BREAKAGE and retention of dental needles within tissues has become an extremely rare occurrence with the introduction of single-use, disposable needles made of modern, stainless steel alloys. Nevertheless, occasional reports still appear and these are stressful and upsetting events for both patient and clinician alike. They are also very likely to lead to claims of clinical negligence.
Needles tend to break at the hub which is the most rigid portion of the needle. In most injections this is not a significant problem as any fragment of needle sticking out of the gum can be straightforwardly retrieved with a haemostat. Difficulties arise when the needle has been inserted to the hub and it breaks. Here the elasticity of the soft tissues produces a rebound and the needle can become buried. In routine dental practice, such a scenario would be most likely when giving inferior dental nerve blocks (IDBs).
Needle breakage is more likely to occur when short needles are used (as they are more likely to be inserted to the hub) and also with narrower needles (30 gauge instead of 27 or 25). It can be associated with sudden movement of the patient or changing direction of the needle when inserted into the tissues. It invariably occurs with bending the needle prior to insertion, and inserting the needle into soft tissues for its entire length.
It is worth noting that the needle is a continuous strand of metal that starts at the tip and continues into the hub to exit on the opposite side into the cartridge. They do not “separate” as often described by clinicians.
Needles that break off entirely within soft tissue cannot be readily retrieved. Usually they do not move more than a few millimetres and become encased in scar tissue. Choosing to leave a needle fragment in the tissue instead of attempting its removal has been favoured in the past as it was thought to lead to fewer problems than having an extensive surgical procedure which is reliant upon plain radiographs to identify the position of the fragment.
The use of CT scans can now provide more accurate images and the availability of helical CT scanners has made this the investigation of choice. This technology, together with legal considerations and the concerns of both patients and clinicians about the fear of needle migration, has more recently tended to favour removal of the broken fragment. The procedure is usually done under general anaesthetic and must be carried out by an experienced oral surgeon or oral and maxillofacial surgeon.
Managing the situation
When a needle breakage occurs during a procedure it is important to remain calm. Tell the patient not to move and to keep their mouth open. Keep your hand that has been retracting the soft tissues in place. If the fragment is visible, retrieve it with a haemostat.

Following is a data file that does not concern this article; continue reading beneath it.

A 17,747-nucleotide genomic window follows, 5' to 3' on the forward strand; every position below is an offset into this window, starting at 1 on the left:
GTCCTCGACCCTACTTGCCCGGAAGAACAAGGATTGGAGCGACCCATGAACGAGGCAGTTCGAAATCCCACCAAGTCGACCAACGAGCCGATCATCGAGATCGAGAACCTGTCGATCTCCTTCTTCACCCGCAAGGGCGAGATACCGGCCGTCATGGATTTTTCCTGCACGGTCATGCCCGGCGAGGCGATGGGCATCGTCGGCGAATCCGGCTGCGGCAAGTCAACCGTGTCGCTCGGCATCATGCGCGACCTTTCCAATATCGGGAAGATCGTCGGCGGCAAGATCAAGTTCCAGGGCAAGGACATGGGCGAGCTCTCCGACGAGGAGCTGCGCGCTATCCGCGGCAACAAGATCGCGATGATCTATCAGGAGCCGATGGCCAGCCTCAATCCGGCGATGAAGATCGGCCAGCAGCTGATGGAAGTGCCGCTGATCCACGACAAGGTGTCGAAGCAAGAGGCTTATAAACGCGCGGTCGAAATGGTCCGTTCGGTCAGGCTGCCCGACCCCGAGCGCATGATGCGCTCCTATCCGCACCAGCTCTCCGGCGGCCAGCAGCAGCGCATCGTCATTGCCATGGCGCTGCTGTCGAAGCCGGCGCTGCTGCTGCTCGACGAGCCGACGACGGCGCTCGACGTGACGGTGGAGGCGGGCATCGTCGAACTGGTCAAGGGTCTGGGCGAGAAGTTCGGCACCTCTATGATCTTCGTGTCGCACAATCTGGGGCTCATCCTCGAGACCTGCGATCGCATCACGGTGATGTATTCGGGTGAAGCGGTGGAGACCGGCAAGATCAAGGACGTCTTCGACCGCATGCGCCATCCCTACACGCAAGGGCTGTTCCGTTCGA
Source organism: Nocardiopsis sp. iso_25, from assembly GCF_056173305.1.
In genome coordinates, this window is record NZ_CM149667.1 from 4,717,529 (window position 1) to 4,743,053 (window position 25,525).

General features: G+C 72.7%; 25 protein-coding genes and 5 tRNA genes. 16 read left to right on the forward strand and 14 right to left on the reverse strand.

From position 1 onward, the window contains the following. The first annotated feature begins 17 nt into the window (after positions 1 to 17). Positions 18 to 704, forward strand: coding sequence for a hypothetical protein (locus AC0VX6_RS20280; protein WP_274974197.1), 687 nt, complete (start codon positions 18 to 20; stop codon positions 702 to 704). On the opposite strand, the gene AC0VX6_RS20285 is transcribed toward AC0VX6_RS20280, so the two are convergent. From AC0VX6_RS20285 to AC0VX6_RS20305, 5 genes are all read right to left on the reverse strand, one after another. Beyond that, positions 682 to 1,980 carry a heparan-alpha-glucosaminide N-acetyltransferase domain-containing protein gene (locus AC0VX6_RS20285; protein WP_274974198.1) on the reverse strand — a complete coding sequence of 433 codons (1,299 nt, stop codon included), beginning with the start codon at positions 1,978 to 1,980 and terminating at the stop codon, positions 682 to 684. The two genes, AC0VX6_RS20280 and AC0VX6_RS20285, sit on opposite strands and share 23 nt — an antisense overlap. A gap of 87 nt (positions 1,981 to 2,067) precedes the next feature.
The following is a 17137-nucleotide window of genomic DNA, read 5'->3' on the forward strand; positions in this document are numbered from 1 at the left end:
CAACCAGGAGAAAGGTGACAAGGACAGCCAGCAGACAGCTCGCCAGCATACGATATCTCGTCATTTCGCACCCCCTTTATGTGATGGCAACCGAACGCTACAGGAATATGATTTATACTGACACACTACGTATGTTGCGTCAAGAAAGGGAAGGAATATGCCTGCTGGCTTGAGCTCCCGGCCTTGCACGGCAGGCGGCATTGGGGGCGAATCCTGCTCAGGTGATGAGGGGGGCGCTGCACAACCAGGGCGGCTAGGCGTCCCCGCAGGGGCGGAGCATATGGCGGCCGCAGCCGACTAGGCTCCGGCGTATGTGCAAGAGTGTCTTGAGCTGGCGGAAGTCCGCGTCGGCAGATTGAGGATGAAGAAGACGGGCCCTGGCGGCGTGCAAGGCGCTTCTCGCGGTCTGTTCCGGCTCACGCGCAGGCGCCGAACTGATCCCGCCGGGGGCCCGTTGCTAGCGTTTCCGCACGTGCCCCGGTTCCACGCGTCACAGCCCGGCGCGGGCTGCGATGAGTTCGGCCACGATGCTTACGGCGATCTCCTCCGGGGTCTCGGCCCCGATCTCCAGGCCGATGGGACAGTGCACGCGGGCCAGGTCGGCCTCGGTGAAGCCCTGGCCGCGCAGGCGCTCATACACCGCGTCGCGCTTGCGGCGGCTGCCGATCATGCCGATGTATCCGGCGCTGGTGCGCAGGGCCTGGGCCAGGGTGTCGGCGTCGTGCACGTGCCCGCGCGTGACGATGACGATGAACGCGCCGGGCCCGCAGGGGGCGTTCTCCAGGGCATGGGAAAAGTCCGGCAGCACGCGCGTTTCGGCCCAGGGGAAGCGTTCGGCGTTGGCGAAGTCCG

If the fragment it is not visible DO NOT attempt any incision or probing. Tell the patient what has happened and try to reassure them. Ask the patient to avoid excessive jaw movements and arrange immediate referral to your local oral and maxillofacial surgery unit for consultation.
Make a full and contemporaneous record of what has happened and how the situation has been or will be remedied. If you manage to retrieve the needle fragment retain it for your records. Inform your defence union of the incident.
At the oral and maxillofacial surgery department, an assessment will be made of the patient and the position of the retained needle fragment. Treatment options will be discussed and arrangements made for monitoring or surgery.
No local anaesthetic injection technique used in dentistry requires the needle to be bent for the injection to be successful, and the occurrence of truly “defective” needles is considered to be so low as to not be a factor.
Mr Mike Williams is a dental adviser with MDDUS
Top tips for prevention of needle breakage
• Use larger gauge needles if significant depths of soft tissue are involved (25 gauge needles are appropriate for IDBs).
• Use long needles for injections requiring penetration of significant depths of soft tissues (>18mm).
• Do not insert the needle to its hub (unless it is absolutely essential for the success of the technique).
• Do not bend the needle.
• Do not redirect a needle once inserted into the tissues.
• Needles should not be forced against resistance.
• Consider changing needles if multiple injections are required.
This page was correct at the time of publication. Any guidance is intended as general guidance for members only. If you are a member and need specific advice relating to your own circumstances, please contact one of our advisers.
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